The tragedy at Sandy Hook Elementary School is drawing attention to mental illness. Some parents, who also have sons and daughters needing medical care, say they are having trouble getting it.
The shooting rampage in Connecticut hits close to home for Abby Stein of Barrington. The shooter has been linked to the syndrome her 12 year old son has, Asperger's. She's worried about the stigma that goes along with that.
"You can't blame a child who has Asperger's or Autism and say they're going to grow up and be a person who massacres little children."
Even more concerning for Stein, who is also a psychotherapist, is the lack of treatment options for mental illness.
"Kids like my son can fall through the cracks, even though he's a little quirky and different than other kids, he's not profound enough to stick out where people will say wow this kid really needs help," said Stein.
After jumping through a lot of hoops, Stein's son was finally diagnosed at eight years old, but she says a lot of parents give up. They can't afford tests, which aren't typically covered by insurance.
"You can't just say my child is violent, my child is angry, I'm afraid he might hurt me. They're going to look back and say well have you taken him to a doctor, what do the teachers say about him," said Stein.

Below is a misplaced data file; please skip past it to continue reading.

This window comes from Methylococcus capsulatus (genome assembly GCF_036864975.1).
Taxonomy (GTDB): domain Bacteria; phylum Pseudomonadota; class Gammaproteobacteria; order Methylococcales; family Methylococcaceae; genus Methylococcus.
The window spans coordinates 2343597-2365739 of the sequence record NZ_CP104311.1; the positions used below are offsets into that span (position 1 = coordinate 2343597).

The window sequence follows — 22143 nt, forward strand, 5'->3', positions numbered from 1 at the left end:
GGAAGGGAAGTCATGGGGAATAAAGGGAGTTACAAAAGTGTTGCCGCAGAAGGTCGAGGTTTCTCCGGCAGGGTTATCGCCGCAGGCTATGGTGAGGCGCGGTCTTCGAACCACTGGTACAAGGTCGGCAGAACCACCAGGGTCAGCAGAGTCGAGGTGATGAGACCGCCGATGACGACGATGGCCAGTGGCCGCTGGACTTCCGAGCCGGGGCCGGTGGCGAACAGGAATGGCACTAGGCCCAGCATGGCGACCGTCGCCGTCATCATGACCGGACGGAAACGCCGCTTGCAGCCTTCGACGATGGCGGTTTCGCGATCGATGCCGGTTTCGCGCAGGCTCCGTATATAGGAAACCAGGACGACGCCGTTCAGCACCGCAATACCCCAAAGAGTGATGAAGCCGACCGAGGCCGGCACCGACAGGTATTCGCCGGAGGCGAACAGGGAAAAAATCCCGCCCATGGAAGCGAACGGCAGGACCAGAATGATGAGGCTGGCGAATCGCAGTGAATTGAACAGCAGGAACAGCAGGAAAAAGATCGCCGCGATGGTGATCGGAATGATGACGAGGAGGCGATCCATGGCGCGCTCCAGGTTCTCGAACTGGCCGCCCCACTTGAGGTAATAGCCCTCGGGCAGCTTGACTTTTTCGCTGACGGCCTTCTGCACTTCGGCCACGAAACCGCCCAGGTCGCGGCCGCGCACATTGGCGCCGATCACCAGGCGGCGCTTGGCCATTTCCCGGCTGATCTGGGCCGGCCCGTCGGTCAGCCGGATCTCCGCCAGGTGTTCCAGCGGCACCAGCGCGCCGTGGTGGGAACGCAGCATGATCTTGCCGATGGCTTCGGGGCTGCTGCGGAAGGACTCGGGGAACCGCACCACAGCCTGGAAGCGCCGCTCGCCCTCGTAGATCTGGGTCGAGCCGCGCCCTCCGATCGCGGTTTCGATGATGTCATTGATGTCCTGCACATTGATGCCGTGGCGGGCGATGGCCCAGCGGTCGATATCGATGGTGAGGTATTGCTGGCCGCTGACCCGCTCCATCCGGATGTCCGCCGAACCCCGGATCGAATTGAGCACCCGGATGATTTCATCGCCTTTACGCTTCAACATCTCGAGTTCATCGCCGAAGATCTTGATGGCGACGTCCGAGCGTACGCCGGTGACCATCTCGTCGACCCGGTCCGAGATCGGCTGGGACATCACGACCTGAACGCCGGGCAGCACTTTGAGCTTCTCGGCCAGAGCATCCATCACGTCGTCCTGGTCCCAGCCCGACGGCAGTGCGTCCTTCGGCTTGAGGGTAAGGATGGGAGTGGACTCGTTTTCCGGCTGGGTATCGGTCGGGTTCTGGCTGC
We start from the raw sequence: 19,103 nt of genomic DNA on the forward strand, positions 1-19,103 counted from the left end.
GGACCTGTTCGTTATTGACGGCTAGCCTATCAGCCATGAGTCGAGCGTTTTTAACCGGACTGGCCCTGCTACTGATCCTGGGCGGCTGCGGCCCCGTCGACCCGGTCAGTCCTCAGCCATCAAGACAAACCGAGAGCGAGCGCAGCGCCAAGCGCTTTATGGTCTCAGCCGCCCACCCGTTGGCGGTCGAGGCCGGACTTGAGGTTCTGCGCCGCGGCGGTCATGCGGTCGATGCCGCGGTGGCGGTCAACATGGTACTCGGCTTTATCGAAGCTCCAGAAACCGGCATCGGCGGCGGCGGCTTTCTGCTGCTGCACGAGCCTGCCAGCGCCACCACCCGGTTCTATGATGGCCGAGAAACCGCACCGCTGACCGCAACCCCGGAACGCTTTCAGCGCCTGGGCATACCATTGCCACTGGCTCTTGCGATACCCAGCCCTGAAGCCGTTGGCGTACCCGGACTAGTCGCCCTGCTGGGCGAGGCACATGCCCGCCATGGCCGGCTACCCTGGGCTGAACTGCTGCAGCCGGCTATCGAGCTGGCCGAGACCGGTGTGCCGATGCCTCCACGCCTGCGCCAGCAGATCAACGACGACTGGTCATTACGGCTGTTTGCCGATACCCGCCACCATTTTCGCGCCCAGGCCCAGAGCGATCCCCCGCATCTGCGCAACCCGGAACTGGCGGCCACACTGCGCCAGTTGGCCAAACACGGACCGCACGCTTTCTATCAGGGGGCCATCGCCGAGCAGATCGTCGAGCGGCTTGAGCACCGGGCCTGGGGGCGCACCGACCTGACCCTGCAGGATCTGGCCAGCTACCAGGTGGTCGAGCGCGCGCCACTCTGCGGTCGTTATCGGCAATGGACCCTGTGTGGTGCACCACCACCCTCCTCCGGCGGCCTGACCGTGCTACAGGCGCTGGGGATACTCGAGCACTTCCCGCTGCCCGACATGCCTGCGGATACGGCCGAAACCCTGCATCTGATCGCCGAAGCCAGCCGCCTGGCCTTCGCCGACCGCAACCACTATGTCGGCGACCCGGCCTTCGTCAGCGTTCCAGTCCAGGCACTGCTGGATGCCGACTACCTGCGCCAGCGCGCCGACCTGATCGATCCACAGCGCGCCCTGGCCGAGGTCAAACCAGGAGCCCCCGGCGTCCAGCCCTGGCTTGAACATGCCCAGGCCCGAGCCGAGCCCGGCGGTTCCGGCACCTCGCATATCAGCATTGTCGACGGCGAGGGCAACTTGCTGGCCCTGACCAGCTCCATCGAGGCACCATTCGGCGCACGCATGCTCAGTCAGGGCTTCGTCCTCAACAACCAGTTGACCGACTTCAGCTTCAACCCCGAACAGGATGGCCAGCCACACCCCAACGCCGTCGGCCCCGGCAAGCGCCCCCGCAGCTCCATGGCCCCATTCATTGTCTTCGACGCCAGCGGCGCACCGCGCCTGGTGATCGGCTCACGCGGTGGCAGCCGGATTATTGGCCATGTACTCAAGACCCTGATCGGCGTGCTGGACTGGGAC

Community advocate and psychologist Paul Block says it's a broken system, where mental health patients are treated differently than medical patients and co–pays are more expensive.
"You don't get an annual checkup in mental health," said Block, "You have to have an identified concern then you have to go pay a co-pay and co-pays make people even less likely to use mental health services that they need."
Mental health professionals tell us sometimes the only way to raise a red flag and get your child treatment is if he or she commits a crime.